Today’s show features some of German label Analog Africa’s wonderful catalogue—one that celebrates all the great music released in the 1970’s and early 1980’s by artists far less known to the west than, say, Fela Kuti or King Sunny Adé. Most of Analog Africa’s albums focus on music from West African countries like Ghana, Senegal, Benin, Angola, and Burkina Faso. On this week’s 11-track playlist, we hear music from Benin’s Poly-rythmo de Cotono and Roger Damawuzan, Angola’s Dimba Diangola, Senegal’s Amara Toure et l’Orchestre Massako, Cameroon’s Dream Stars, and more.
African music in the 1970’s was affected by urbanization (artists moving from village to city), the rise of global telecommunications (with stations like the Voice of America broadcasting American and European music throughout Africa), new electronic instruments, and other modern developments. You can’t help but notice the big influence of American soul music on West African bands of the time. In particular, James Brown, whose 1968 hit song “Say it loud, I’m black and I’m proud,” served as an anthem for Africans in newly-independent countries. Then of course there was the 1974 Kinshasa music festival featuring Brown, Celia Cruz and the Fania All Stars, Bill Withers, Manu Dibango, and others. The festival accompanied the big Ali-Foreman fight—a “Rumble in the Jungle” immortalized in the film When We Were Kings—and the 2008 film Soul Power documented these Zaïre concerts. You’ll hear the James Brown influence clearly on the first cut we hear on today’s show, called “Wait for Me” by Roger Damawuzan.
You’ll also hear the influence of Cuban and Puerto Rican music in many of the tracks we spin today. Africans in the newly-independent nations were inspired by Fidel Castro’s having thrown off the yoke of Batista’s government. Cuban music took African music and added elements that made it incredibly appealing to young Africans at the time. The ubiquitous 3/2 and 2/3 clavé Latin beat comes through clearly in Benin’s Poly-rythmo de Cotonou’s wonderful music.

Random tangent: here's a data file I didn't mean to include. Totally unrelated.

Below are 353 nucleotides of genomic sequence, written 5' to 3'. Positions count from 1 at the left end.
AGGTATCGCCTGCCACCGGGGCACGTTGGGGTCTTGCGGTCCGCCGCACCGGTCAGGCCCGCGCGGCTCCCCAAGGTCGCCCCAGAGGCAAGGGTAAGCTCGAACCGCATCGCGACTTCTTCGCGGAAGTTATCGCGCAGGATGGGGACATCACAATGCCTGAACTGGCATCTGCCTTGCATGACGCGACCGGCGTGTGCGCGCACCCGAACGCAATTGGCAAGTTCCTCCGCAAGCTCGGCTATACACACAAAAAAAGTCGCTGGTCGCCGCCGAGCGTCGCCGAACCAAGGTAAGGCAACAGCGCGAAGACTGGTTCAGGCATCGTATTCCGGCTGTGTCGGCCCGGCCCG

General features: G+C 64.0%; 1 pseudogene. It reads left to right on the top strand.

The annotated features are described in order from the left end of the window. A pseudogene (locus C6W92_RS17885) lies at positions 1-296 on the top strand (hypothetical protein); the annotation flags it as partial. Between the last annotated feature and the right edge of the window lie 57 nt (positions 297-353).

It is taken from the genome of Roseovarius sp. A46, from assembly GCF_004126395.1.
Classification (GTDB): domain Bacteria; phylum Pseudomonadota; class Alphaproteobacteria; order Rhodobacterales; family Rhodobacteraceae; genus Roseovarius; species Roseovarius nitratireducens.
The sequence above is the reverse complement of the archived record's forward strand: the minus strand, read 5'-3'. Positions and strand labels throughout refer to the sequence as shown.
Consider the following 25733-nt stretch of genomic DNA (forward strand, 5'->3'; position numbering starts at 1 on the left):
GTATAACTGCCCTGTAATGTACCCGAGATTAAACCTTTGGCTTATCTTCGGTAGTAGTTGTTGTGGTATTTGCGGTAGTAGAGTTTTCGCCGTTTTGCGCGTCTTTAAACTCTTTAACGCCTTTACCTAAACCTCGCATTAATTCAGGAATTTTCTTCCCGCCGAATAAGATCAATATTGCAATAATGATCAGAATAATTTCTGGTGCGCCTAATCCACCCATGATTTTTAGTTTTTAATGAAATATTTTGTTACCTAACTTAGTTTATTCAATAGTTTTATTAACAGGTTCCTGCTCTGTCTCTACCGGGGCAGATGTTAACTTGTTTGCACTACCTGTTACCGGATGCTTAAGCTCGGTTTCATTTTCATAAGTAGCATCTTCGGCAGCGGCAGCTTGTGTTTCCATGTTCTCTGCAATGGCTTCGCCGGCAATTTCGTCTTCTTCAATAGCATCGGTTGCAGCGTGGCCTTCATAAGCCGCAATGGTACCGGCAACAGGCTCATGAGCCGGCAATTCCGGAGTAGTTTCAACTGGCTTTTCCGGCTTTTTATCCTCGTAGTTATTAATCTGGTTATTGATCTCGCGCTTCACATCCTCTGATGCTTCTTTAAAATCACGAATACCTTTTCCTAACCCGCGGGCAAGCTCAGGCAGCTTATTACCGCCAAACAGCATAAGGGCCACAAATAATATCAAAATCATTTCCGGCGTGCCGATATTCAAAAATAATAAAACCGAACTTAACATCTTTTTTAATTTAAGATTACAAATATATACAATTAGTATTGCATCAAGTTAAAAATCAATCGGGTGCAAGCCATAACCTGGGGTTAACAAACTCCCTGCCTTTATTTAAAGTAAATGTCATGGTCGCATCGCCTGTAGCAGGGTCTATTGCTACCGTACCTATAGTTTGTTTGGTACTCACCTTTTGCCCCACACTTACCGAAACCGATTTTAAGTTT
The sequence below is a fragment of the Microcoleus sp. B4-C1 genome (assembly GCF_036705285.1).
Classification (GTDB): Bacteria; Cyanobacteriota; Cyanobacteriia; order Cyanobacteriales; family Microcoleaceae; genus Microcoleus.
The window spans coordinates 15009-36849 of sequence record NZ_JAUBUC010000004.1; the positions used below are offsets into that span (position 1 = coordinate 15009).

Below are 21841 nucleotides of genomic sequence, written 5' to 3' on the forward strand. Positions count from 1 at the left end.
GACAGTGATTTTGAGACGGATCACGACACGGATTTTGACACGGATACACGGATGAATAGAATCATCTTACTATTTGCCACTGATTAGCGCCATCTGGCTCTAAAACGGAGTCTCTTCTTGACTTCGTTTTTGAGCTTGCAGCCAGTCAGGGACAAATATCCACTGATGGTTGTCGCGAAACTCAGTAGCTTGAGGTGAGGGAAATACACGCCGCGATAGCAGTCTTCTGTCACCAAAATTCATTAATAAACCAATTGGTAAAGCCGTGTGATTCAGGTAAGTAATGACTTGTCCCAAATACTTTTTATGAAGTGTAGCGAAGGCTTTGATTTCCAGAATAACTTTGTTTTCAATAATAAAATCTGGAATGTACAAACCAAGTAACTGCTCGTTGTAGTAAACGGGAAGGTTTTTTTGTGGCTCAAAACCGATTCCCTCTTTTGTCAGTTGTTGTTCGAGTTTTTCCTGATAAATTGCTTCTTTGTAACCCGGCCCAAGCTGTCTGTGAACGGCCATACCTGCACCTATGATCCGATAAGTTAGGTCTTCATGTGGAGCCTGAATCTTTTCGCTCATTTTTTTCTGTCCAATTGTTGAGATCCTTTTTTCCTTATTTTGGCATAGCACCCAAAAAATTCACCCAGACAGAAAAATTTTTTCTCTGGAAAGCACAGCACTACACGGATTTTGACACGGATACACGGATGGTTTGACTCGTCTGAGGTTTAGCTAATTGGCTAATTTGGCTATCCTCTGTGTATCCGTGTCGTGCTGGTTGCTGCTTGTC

On the other hand, you find the disco influence in the Dream Stars‘ “Pop Makossa.” I would assert that the first big disco hit, Donna Summer’s “Love to Love You Baby,” which was first released in Europe and which I first heard in a Paris club in 1975, probably made it to West Africa. Production centers of African music at the time were typically based in Paris and Brussels, often with the music coming out in Europe as 45 rpm singles, then as LP’s, before making its way back to Africa. The hits were called “les tubes.”
Analog Africa is the brainchild of Tunisian Samy Ben Redjeb. The albums are lavishly produced, with substantive booklets showing archival band photos, artist histories, and other information of interest to fans of African music. The albums are also available as audiophile-grade LP’s. It’s a treasure trove for any lover of African music, and this show offers just a taste of it all.
Finally, I would like to thank the folks at Forced Exposure for promoting Analog Africa’s releases—plus many other labels too—over the years. Without their efforts, I couldn’t have written this hymn of praise.
Rhythm Planet Playlist for 8/4/17
- Roger Damawuzan / “Wait For Me” /African Scream Contest/ Analog Africa
- Orchestre Poly-Rythmo De Cotonou / “Zizi” / Echos Hypnotiques / Analog Africa
- Orchestre Poly-Rythmo De Cotonou / “Vi e Lo” / Volume 3 – Skeletal Essences Of Voodoo / Analog Africa
- Dimba Diangola / “Tira Sapato” / Angola Soundtrack / Analog Africa
- Africa Show 73 / “Inspiraçáo de Nito” / Angola Soundtrack 2 / Analog Africa
- Amara Toure Et L’Orchestre Massako / “Cuando Liegare” / Amara Toure/ Analog Africa
- King N’Gom / “Viva Marvillas” / Senegal 70 / Analog Africa
- Uppers International / ” Neriba Lanchina” / Afro-Beat Airways/West African Shock/ Analog Africa
- Amadou Ballake Et Les 5 Consuls / “Baden Djougou” / Bambara Mystic Soul: The Raw Sound of Burkina Faso/ Analog Africa
- El Rego et ses Commandos / “Feeling You Got” / Legends Of Benin / Analog Africa
- Dream Stars / “Pop Makossa” / Pop Makossa / Analog Africa